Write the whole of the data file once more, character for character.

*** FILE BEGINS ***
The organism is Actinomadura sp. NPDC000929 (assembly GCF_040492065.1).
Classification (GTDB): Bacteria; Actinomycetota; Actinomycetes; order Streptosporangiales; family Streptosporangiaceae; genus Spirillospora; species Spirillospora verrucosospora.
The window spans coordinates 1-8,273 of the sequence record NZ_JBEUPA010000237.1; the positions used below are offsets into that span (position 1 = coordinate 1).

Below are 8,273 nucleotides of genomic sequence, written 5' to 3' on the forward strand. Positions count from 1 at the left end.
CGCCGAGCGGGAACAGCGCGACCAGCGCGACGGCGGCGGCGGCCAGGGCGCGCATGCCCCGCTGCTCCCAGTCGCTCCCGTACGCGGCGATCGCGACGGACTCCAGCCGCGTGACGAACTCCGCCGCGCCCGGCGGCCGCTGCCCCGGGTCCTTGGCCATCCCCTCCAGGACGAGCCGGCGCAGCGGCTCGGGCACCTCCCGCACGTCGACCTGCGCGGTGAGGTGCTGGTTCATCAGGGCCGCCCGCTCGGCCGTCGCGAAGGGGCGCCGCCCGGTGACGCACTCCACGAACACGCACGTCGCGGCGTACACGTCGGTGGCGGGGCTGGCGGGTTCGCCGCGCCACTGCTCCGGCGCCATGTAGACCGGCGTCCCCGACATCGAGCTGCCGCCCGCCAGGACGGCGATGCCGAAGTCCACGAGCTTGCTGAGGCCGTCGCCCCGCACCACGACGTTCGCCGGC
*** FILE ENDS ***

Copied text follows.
The organism is Actinomadura sp. NPDC000929 (assembly GCF_040492065.1).
Classification (GTDB): Bacteria; Actinomycetota; Actinomycetes; order Streptosporangiales; family Streptosporangiaceae; genus Spirillospora; species Spirillospora verrucosospora.
The window spans coordinates 1-8,273 of the sequence record NZ_JBEUPA010000237.1; the positions used below are offsets into that span (position 1 = coordinate 1).

Below are 8,273 nucleotides of genomic sequence, written 5' to 3' on the forward strand. Positions count from 1 at the left end.
CGCCGAGCGGGAACAGCGCGACCAGCGCGACGGCGGCGGCGGCCAGGGCGCGCATGCCCCGCTGCTCCCAGTCGCTCCCGTACGCGGCGATCGCGACGGACTCCAGCCGCGTGACGAACTCCGCCGCGCCCGGCGGCCGCTGCCCCGGGTCCTTGGCCATCCCCTCCAGGACGAGCCGGCGCAGCGGCTCGGGCACCTCCCGCACGTCGACCTGCGCGGTGAGGTGCTGGTTCATCAGGGCCGCCCGCTCGGCCGTCGCGAAGGGGCGCCGCCCGGTGACGCACTCCACGAACACGCACGTCGCGGCGTACACGTCGGTGGCGGGGCTGGCGGGTTCGCCGCGCCACTGCTCCGGCGCCATGTAGACCGGCGTCCCCGACATCGAGCTGCCGCCCGCCAGGACGGCGATGCCGAAGTCCACGAGCTTGCTGAGGCCGTCGCCCCGCACCACGACGTTCGCCGGC